Eterovich, Adam S. “Hrvati na Divljem Zapadu 5.” Slobodna Dalmacija, November 11, 2001. Mazzanovich and Geronimo.

Eterovich, Adam S. “Hrvati na Divljem Zapadu 6.” Slobodna Dalmacija, November 12, 2001. Mazzanovich and Wyatt Earp.

Eterovich, Adam S. “Hrvati na Divljem Zapadu 7.” Slobodna Dalmacija, November 13, 2001. Croatian Americans in gunfights.

Eterovich, Adam S. “Hrvati na Divljem Zapadu 8.” Slobodna Dalmacija, November 14, 2001.

Eterovich, Adam S. “Martin Koscina and the Delmonico Restaurant in Nevada.” Croatian American Times, October 26, 1999.

Eterovich, Adam S. “Mathew Ivankovich at the Discovery of Gold in California.” Croatian American Times, October 10, 2000.

Eterovich, Adam S. “Nevada Pioneers, 1860-1880.” Jugoslav American Herald, Jan 29, 1964.

Eterovich, Adam S. “Pasetta's: From Goldminers to Hollywood Producers.” Croatian American Times, August 8, 2000.

Eterovich, Adam S. “Pioneers from the Boka Kotorska and Vicinity, 1850-1880 in the West.” Jugoslav American Herald, Jan 24, 1962.Croatians and Montenegrins

Eterovich, Adam S. “Saga of Marco Medin,1860's, Virginia City.” Zajednicar, Jan 15, 1964.

Eterovich, Adam S. “Sazerac Lying Club, 1873,of Nevada.” Jugoslav American Herald, Nov 30, 1964.Croatians and how the SF Vigilantees were formed.

Eterovich, Adam S. “Slav Pioneer Medin Contributes to History--Nevada, 1860's.” Jugoslav American Herald, Nov 13, 1963.

Eterovich, Adam S. “Slavonian Pioneers in Nevada, 1859-1880.” Zajednicar, Dec 21, 1966.

Eterovich, Adam S. “U Vrijeme Zlatne Groznice.” Matica-Zagreb, Nov 1961.Croatians in the California Gold Rush

Eterovich, Adam S. “Virgil Bakulich-San Francisco Policeman.” Croatian American Times, October 26, 1999.

Eterovich, Adam S. “Wild West Badmen: Vina Nemamo-Kruha Je Nestalo.” Croatian American Times, August 15, 2000.

Eterovich, Adam S. and Simich, Jerry L. General Index to Croatian Pioneers in California, 1849-1999. San Carlos, Ca.: Ragusan Press, 2000. An Index by Name, Date, Occupation or Activity, Location, Town of Origin and Reference Source. Abstracted from cemeteries, voting registers, census, society records church records and other source. 45,000indIviduals.Includes marriage groups.

Eterovich, Adam S. “Eterovich Introduces New Book on Croatians in US Gold Rush.” Zajednicar, April 2, 2003.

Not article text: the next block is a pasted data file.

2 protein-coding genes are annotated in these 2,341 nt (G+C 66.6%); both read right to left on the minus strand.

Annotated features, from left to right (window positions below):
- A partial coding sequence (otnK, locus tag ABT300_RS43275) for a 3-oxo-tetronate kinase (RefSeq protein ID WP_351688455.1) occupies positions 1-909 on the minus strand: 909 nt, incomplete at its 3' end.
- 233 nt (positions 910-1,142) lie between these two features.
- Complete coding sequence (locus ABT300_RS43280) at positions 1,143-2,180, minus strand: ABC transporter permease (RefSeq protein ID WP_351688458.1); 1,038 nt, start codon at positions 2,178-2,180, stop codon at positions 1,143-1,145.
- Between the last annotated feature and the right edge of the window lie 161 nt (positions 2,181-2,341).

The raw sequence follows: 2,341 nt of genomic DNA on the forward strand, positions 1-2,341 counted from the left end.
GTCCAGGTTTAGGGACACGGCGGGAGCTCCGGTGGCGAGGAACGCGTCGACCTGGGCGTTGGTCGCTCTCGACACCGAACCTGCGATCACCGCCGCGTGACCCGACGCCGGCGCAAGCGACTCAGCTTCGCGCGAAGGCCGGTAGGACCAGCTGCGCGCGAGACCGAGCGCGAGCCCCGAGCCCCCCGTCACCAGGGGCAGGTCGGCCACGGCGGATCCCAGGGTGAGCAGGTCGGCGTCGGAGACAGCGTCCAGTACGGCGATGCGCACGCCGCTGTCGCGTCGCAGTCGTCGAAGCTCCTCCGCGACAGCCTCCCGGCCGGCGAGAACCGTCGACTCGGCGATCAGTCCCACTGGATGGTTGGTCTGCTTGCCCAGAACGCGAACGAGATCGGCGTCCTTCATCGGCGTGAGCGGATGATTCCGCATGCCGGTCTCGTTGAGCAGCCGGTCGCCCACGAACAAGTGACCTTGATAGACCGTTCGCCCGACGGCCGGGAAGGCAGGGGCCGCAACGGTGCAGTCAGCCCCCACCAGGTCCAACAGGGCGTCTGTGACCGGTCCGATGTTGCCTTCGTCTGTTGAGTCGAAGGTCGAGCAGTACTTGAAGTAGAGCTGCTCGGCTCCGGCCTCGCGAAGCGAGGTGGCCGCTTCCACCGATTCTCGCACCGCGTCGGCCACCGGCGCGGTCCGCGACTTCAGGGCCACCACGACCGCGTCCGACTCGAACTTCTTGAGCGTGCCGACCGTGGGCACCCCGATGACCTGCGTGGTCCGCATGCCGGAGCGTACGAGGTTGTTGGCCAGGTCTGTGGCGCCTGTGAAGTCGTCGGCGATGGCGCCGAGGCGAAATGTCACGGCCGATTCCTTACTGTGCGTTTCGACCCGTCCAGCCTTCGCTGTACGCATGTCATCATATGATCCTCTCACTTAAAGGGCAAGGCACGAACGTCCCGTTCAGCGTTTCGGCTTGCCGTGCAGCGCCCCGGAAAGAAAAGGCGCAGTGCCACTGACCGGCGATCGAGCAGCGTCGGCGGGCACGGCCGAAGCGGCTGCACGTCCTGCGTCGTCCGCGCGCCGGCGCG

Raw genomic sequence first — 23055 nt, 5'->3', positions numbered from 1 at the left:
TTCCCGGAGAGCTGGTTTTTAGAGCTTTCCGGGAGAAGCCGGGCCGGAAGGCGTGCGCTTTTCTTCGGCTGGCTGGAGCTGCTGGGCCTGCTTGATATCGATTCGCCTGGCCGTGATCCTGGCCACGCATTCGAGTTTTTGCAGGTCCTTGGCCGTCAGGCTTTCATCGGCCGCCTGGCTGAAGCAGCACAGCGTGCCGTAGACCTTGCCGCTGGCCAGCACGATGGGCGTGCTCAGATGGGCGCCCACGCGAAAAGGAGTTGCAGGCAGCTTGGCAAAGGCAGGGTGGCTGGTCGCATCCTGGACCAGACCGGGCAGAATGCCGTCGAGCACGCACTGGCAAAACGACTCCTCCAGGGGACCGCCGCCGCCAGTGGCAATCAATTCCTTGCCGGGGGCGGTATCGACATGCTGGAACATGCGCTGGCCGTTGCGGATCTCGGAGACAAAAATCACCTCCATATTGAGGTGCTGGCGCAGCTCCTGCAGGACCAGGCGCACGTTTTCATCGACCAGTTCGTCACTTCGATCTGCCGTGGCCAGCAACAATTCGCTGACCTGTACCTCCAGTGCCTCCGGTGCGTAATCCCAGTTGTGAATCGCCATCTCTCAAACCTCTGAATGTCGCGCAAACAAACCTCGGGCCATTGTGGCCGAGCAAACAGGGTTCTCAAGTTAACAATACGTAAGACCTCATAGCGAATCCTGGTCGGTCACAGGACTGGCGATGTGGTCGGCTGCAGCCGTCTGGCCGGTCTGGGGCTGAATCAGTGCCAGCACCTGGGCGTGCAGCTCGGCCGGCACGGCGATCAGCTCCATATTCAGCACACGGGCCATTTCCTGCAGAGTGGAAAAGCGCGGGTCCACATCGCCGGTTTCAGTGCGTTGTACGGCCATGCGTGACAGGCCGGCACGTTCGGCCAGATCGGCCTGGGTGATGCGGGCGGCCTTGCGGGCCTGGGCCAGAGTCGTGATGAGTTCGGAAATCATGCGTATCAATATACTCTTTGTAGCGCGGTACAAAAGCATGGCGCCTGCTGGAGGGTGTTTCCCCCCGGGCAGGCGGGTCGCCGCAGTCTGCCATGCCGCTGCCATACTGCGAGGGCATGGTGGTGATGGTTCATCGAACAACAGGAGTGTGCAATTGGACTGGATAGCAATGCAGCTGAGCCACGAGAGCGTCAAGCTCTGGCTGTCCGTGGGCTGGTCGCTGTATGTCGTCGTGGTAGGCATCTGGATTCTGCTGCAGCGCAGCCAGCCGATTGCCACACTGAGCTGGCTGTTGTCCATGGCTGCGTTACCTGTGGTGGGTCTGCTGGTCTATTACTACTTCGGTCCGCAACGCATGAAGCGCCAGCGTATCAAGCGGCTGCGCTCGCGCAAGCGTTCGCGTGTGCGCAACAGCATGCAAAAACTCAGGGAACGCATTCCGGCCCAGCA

Gudde, Erwing. Sutter's Own Story. New York: Putnam's Sons, 1936.

Harold's Club. “Justice at Medicine Rock.” Pioneer Nevada, 1951. Mentions Chiatovich store and Antonio Bacoch, 1882.

Hart, Fred H. The Sazerac Lying Club. Nevada, 1878.Story of how a Slavonian caused the San Francisco Vigilantees to be formed.

Hina. “Croats Searched for Gold in American West-Adam S. Eterovich.” Croatian Weekly, October 22, 1998.

Howe, Octavius Thordike. Argonauts of '49. Cambridge: Harvard Press, 1924.

Inyo Independent. “Excited-Mexican-American troubles.” Inyo Independent, May 29, 1895.Mexicans choose Dr. Gelcich to moderate.

Kansmine, Linda. “Palm Springs Casino and Indian Tribal Chairman Richard Milanovich.” USA Today, Nov. 20, 1986.Is Richard Milanovich a Croatian

King, Jos. L. History of the San Francisco Stock Exchange. San Francisco, 1910.Mentions Adriatic and Bajazett Silvermines in 1864.

Krsnik, Vjeko. “From Gold Digging to Gold Mines.” Nedjeljna Dalmacija, 1974 1974.About Adam Eterovich research.

Lardner, A. “Marco Ivanac.” In History of Placer and Nevada Counties. Los Angeles: Hist Rec Co, 1924.

Las Vegas Sun. “Lion-Tiger Breed Stirs up Controversy.” Las Vegas Sun, October 23, 1986. Joseph Markan, a Croatian animal trainer, breed lions and tigers known as Ligers.

Leighton, Fred. “The 100 Slavonians.” Calaveras Hist Quarterly, April 1975.Picture and article about Croatian miners.

Lord, Eliot. Comstock Mining and Miners. Berkeley: Howell & North, 1954.Page 384 mentions Austrians and Slavonians in the mines.

Lyman, George D. Saga of the Comstock Lode. NY: CHarles Scribner Sons, 1934.Has picture of Virginia Saloon Martin Grossetta-1861.

Mack, Effie Mona and Byrd Wall Sawyer. Our State: Nevada: Caxton Printers, 1978.Page 178 Chiatovich Creek.

Magner, Jack R. Gold Mines of California. Berkeley: Howell-North Books, 1970.Mentions Argonaaut mine disaster.Many Croatians died.

Mazzanovich, Anton. Trailing Geronimo. Los Angeles: Gem Publishing Co., 1926.

Milanovich, Ralph. “George Vladislavich Pioneer in Amador.” Eterovich Archives, 1910. Pioneer from Brac in the Amador of California with a goldmine.